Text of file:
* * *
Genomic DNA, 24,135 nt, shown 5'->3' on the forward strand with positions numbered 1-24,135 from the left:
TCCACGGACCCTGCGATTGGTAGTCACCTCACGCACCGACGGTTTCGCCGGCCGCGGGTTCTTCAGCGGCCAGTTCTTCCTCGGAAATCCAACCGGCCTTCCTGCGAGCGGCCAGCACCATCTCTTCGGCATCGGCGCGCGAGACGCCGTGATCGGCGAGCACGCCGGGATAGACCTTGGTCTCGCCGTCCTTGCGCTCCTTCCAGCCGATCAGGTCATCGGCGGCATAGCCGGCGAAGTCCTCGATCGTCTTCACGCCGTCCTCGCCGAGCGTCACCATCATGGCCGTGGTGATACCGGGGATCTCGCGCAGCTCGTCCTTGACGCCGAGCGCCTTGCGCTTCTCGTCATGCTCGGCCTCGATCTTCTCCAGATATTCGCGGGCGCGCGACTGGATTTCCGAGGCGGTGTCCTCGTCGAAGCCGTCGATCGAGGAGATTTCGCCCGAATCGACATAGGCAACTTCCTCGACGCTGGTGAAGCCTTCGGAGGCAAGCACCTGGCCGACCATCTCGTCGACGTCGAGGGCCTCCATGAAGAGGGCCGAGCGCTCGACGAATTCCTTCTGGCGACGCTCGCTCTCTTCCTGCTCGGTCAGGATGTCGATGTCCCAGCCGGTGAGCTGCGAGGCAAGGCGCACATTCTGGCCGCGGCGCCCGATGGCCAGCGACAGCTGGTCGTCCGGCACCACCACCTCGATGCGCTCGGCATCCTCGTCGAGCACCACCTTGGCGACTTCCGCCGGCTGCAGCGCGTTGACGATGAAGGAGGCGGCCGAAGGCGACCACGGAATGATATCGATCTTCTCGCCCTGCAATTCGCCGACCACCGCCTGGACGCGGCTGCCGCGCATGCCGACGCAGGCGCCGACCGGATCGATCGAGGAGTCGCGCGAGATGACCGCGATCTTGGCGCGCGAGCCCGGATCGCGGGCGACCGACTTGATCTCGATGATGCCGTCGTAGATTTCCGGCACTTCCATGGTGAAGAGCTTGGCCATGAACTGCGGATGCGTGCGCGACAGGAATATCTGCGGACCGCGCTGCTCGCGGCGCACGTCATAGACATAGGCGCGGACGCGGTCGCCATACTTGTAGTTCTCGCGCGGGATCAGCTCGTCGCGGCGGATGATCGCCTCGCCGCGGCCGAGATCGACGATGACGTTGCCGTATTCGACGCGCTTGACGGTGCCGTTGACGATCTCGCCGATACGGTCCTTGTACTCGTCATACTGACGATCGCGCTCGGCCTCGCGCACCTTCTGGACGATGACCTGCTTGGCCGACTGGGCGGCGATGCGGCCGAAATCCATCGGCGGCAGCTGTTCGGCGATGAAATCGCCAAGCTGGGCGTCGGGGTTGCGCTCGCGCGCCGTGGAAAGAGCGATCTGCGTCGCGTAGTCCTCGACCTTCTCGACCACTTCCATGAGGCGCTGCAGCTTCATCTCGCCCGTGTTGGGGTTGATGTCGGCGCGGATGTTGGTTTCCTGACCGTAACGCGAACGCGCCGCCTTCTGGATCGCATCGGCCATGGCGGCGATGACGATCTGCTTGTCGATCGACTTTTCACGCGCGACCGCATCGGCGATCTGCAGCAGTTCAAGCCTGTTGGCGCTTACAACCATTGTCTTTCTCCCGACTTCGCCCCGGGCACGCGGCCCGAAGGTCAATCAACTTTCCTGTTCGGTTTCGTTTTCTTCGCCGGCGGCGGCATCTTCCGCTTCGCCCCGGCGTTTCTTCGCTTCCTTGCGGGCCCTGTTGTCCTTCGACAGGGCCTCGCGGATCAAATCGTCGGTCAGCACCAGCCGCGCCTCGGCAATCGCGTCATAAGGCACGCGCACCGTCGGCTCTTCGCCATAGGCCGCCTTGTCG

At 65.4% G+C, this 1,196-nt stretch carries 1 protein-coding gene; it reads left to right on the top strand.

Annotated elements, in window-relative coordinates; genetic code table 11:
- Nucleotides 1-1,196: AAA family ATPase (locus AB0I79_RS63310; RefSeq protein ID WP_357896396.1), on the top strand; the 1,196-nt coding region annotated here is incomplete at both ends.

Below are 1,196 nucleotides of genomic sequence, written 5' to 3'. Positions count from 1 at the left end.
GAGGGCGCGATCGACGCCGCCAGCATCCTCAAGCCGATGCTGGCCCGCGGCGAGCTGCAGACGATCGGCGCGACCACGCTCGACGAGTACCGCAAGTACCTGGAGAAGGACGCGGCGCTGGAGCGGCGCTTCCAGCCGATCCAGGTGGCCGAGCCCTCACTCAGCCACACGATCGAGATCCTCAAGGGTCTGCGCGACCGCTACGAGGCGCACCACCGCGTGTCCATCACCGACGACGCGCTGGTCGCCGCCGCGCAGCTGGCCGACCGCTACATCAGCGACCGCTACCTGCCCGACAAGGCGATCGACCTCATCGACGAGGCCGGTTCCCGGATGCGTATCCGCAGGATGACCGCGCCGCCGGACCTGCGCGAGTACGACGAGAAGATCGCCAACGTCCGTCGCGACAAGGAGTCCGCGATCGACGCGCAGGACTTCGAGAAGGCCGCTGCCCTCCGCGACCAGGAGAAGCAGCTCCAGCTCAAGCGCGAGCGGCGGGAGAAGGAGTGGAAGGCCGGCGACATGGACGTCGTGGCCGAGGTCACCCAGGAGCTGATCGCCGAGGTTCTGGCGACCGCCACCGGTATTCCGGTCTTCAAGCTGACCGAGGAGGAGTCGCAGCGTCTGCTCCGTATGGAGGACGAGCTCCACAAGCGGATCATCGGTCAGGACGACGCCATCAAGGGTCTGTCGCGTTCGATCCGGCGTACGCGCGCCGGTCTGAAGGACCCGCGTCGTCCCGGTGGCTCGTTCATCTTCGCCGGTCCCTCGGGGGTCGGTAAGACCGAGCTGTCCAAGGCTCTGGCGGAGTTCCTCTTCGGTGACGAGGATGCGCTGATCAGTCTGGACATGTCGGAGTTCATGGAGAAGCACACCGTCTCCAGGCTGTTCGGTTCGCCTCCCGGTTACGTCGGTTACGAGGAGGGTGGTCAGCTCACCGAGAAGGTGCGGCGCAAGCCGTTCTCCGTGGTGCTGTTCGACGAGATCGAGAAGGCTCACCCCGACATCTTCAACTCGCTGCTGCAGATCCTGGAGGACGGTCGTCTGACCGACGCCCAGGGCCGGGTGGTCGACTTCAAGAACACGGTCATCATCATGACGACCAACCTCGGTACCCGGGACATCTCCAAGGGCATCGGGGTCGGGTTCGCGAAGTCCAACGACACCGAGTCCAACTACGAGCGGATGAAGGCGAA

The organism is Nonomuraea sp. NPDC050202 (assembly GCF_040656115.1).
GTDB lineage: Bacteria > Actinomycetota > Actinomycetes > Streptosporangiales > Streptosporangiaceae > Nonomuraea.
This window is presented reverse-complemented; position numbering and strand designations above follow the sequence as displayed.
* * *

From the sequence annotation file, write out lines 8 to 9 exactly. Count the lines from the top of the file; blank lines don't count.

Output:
The organism is Nonomuraea sp. NPDC050202 (assembly GCF_040656115.1).
GTDB lineage: Bacteria > Actinomycetota > Actinomycetes > Streptosporangiales > Streptosporangiaceae > Nonomuraea.